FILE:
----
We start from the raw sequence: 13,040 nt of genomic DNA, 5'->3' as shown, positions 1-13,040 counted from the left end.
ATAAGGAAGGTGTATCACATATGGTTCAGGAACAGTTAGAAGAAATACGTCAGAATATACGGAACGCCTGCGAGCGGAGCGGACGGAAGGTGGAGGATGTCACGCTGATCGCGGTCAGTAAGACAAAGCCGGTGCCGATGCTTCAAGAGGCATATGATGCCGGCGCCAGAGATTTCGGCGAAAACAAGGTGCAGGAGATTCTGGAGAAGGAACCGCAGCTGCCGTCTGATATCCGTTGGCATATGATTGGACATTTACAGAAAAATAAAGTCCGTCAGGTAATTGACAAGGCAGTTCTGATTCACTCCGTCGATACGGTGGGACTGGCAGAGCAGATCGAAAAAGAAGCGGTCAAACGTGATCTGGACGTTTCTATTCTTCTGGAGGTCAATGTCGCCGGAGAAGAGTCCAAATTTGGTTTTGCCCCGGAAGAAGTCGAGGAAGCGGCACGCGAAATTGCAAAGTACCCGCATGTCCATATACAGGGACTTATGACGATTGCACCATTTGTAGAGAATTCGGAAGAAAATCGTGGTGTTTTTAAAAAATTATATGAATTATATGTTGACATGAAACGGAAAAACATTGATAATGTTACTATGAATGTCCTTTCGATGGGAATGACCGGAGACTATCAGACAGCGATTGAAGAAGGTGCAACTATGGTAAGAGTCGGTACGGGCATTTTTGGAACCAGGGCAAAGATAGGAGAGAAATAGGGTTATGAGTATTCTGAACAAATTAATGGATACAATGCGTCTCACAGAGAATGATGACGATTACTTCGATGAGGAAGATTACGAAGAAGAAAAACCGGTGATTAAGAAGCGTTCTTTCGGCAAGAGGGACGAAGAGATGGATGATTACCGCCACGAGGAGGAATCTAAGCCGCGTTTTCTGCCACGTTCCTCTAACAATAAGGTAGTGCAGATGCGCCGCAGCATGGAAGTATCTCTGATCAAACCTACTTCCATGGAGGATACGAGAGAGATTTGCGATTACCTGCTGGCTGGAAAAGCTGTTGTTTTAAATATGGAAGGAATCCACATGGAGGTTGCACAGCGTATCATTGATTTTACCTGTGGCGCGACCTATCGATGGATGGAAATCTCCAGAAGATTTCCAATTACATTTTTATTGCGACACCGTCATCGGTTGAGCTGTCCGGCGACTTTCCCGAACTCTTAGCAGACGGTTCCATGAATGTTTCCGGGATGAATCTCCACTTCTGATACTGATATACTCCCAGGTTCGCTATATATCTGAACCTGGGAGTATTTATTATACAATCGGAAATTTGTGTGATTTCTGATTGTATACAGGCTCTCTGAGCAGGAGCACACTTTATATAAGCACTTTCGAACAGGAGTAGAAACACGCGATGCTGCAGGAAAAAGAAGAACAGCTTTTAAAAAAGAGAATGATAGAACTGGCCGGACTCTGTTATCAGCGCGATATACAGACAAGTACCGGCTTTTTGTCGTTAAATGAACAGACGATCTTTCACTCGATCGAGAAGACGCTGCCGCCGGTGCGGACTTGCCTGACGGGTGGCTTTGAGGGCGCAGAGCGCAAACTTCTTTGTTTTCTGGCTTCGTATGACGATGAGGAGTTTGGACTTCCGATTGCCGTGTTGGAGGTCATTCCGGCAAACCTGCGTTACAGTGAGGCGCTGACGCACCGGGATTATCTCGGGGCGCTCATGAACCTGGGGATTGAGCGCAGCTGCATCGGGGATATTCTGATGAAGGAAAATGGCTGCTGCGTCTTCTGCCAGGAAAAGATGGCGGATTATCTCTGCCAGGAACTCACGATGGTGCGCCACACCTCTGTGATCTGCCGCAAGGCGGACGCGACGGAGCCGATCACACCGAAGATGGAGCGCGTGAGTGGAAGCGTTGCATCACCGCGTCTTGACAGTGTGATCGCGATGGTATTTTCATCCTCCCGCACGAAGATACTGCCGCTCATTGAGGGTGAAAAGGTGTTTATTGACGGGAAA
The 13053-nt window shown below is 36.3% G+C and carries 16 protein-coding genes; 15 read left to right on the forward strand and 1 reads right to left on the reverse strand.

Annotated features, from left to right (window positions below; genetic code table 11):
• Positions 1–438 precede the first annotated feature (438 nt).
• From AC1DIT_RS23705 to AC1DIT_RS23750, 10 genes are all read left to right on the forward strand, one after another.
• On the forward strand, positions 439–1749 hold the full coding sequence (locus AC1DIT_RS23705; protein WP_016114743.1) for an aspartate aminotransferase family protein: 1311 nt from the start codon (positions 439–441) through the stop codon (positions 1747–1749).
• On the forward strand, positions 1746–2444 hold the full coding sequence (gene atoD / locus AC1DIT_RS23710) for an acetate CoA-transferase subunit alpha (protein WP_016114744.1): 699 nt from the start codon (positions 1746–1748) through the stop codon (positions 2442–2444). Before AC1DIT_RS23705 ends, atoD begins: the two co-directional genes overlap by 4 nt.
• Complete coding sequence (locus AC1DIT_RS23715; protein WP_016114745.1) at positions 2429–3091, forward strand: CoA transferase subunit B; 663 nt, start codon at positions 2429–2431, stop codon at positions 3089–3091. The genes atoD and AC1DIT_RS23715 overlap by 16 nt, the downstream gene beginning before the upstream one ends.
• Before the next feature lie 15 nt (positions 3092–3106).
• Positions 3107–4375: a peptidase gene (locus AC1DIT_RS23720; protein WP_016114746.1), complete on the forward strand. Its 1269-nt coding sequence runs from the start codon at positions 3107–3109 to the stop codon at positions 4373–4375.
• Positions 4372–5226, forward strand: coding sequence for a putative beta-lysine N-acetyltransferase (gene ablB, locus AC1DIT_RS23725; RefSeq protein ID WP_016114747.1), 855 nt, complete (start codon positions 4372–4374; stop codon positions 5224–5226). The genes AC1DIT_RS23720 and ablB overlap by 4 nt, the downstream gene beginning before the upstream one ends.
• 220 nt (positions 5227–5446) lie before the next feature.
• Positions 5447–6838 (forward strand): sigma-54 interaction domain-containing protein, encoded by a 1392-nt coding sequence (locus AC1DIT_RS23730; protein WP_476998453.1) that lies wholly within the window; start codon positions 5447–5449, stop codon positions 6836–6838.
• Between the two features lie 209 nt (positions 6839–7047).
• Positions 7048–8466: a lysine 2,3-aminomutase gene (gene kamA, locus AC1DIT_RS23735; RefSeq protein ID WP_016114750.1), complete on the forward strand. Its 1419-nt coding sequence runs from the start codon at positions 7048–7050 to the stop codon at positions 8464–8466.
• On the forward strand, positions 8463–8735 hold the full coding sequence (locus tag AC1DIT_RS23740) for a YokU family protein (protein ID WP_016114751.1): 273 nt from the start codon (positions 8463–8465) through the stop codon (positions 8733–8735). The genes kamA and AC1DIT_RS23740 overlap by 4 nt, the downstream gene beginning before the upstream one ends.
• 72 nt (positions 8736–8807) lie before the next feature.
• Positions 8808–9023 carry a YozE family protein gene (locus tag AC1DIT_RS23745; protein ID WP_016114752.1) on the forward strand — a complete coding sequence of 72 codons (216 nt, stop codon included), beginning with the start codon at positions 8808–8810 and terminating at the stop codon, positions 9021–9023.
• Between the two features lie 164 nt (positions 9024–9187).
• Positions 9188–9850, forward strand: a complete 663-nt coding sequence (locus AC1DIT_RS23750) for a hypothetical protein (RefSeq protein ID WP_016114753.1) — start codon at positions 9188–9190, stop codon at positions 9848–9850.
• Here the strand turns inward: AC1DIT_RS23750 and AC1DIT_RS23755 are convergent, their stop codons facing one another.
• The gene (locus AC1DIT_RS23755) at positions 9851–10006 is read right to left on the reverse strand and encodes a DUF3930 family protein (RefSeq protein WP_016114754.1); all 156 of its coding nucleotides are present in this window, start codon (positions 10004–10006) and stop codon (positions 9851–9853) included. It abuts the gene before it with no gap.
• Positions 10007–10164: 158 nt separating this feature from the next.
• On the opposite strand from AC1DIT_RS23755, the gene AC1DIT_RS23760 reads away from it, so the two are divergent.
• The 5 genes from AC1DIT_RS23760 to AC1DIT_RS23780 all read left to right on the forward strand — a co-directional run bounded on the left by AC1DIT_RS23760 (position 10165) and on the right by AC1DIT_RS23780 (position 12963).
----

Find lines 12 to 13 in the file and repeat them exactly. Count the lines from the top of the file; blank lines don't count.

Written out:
• Positions 4372–5226, forward strand: coding sequence for a putative beta-lysine N-acetyltransferase (gene ablB, locus AC1DIT_RS23725; RefSeq protein ID WP_016114747.1), 855 nt, complete (start codon positions 4372–4374; stop codon positions 5224–5226). The genes AC1DIT_RS23720 and ablB overlap by 4 nt, the downstream gene beginning before the upstream one ends.
• 220 nt (positions 5227–5446) lie before the next feature.